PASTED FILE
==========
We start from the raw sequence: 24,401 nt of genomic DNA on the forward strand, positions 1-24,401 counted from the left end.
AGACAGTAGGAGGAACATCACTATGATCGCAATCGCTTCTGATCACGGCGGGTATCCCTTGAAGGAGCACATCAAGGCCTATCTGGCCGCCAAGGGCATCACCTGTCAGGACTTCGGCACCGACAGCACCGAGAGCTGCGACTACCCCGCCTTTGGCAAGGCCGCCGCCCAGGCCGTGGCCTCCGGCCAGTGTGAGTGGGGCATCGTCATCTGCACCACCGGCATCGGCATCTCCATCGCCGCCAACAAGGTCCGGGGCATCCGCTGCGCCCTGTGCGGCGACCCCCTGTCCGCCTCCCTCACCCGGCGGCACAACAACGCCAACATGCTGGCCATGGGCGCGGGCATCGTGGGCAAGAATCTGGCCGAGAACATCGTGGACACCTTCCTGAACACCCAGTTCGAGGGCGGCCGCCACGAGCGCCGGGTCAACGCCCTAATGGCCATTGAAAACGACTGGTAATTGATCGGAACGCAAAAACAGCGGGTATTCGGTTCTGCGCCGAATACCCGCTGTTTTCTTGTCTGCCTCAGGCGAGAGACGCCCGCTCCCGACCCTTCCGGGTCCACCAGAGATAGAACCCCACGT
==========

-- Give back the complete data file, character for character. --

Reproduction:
We start from the raw sequence: 24,401 nt of genomic DNA on the forward strand, positions 1-24,401 counted from the left end.
AGACAGTAGGAGGAACATCACTATGATCGCAATCGCTTCTGATCACGGCGGGTATCCCTTGAAGGAGCACATCAAGGCCTATCTGGCCGCCAAGGGCATCACCTGTCAGGACTTCGGCACCGACAGCACCGAGAGCTGCGACTACCCCGCCTTTGGCAAGGCCGCCGCCCAGGCCGTGGCCTCCGGCCAGTGTGAGTGGGGCATCGTCATCTGCACCACCGGCATCGGCATCTCCATCGCCGCCAACAAGGTCCGGGGCATCCGCTGCGCCCTGTGCGGCGACCCCCTGTCCGCCTCCCTCACCCGGCGGCACAACAACGCCAACATGCTGGCCATGGGCGCGGGCATCGTGGGCAAGAATCTGGCCGAGAACATCGTGGACACCTTCCTGAACACCCAGTTCGAGGGCGGCCGCCACGAGCGCCGGGTCAACGCCCTAATGGCCATTGAAAACGACTGGTAATTGATCGGAACGCAAAAACAGCGGGTATTCGGTTCTGCGCCGAATACCCGCTGTTTTCTTGTCTGCCTCAGGCGAGAGACGCCCGCTCCCGACCCTTCCGGGTCCACCAGAGATAGAACCCCACGT